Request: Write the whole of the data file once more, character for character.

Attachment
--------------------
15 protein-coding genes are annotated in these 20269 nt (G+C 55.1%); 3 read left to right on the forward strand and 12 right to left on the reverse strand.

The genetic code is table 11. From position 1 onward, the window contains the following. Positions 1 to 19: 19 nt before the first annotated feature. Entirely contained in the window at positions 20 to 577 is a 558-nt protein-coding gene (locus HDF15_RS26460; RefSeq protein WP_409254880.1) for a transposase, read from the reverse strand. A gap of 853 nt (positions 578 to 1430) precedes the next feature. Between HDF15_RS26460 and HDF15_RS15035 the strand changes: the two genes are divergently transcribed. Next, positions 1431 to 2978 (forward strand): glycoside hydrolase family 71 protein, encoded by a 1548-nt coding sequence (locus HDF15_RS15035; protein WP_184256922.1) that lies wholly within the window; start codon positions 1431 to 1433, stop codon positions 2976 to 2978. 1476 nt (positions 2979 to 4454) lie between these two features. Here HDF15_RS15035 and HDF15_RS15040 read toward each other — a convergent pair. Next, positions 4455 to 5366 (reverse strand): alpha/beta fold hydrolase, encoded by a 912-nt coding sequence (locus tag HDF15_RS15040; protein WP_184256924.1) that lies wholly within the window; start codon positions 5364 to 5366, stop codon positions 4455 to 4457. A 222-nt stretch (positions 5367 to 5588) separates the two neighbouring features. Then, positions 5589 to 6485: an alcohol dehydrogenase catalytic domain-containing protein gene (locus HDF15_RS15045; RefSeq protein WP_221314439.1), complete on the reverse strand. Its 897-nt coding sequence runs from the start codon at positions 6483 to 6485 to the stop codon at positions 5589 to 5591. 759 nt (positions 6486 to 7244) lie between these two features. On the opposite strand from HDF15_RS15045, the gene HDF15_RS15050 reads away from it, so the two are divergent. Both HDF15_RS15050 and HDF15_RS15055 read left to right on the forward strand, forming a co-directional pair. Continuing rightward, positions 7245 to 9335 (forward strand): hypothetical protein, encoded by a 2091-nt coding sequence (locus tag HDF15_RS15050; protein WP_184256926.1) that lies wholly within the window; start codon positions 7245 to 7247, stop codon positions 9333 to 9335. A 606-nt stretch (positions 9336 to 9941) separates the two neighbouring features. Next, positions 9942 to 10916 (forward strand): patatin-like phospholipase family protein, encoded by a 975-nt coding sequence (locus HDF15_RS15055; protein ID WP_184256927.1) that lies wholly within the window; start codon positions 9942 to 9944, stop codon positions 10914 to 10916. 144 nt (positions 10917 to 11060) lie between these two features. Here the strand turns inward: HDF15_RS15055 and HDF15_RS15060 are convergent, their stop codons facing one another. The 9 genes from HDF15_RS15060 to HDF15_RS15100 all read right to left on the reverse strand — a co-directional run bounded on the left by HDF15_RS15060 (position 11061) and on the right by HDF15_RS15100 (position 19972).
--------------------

15 protein-coding genes are annotated in these 20269 nt (G+C 55.1%); 3 read left to right on the forward strand and 12 right to left on the reverse strand.

The genetic code is table 11. From position 1 onward, the window contains the following. Positions 1 to 19: 19 nt before the first annotated feature. Entirely contained in the window at positions 20 to 577 is a 558-nt protein-coding gene (locus HDF15_RS26460; RefSeq protein WP_409254880.1) for a transposase, read from the reverse strand. A gap of 853 nt (positions 578 to 1430) precedes the next feature. Between HDF15_RS26460 and HDF15_RS15035 the strand changes: the two genes are divergently transcribed. Next, positions 1431 to 2978 (forward strand): glycoside hydrolase family 71 protein, encoded by a 1548-nt coding sequence (locus HDF15_RS15035; protein WP_184256922.1) that lies wholly within the window; start codon positions 1431 to 1433, stop codon positions 2976 to 2978. 1476 nt (positions 2979 to 4454) lie between these two features. Here HDF15_RS15035 and HDF15_RS15040 read toward each other — a convergent pair. Next, positions 4455 to 5366 (reverse strand): alpha/beta fold hydrolase, encoded by a 912-nt coding sequence (locus tag HDF15_RS15040; protein WP_184256924.1) that lies wholly within the window; start codon positions 5364 to 5366, stop codon positions 4455 to 4457. A 222-nt stretch (positions 5367 to 5588) separates the two neighbouring features. Then, positions 5589 to 6485: an alcohol dehydrogenase catalytic domain-containing protein gene (locus HDF15_RS15045; RefSeq protein WP_221314439.1), complete on the reverse strand. Its 897-nt coding sequence runs from the start codon at positions 6483 to 6485 to the stop codon at positions 5589 to 5591. 759 nt (positions 6486 to 7244) lie between these two features. On the opposite strand from HDF15_RS15045, the gene HDF15_RS15050 reads away from it, so the two are divergent. Both HDF15_RS15050 and HDF15_RS15055 read left to right on the forward strand, forming a co-directional pair. Continuing rightward, positions 7245 to 9335 (forward strand): hypothetical protein, encoded by a 2091-nt coding sequence (locus tag HDF15_RS15050; protein WP_184256926.1) that lies wholly within the window; start codon positions 7245 to 7247, stop codon positions 9333 to 9335. A 606-nt stretch (positions 9336 to 9941) separates the two neighbouring features. Next, positions 9942 to 10916 (forward strand): patatin-like phospholipase family protein, encoded by a 975-nt coding sequence (locus HDF15_RS15055; protein ID WP_184256927.1) that lies wholly within the window; start codon positions 9942 to 9944, stop codon positions 10914 to 10916. 144 nt (positions 10917 to 11060) lie between these two features. Here the strand turns inward: HDF15_RS15055 and HDF15_RS15060 are convergent, their stop codons facing one another. The 9 genes from HDF15_RS15060 to HDF15_RS15100 all read right to left on the reverse strand — a co-directional run bounded on the left by HDF15_RS15060 (position 11061) and on the right by HDF15_RS15100 (position 19972).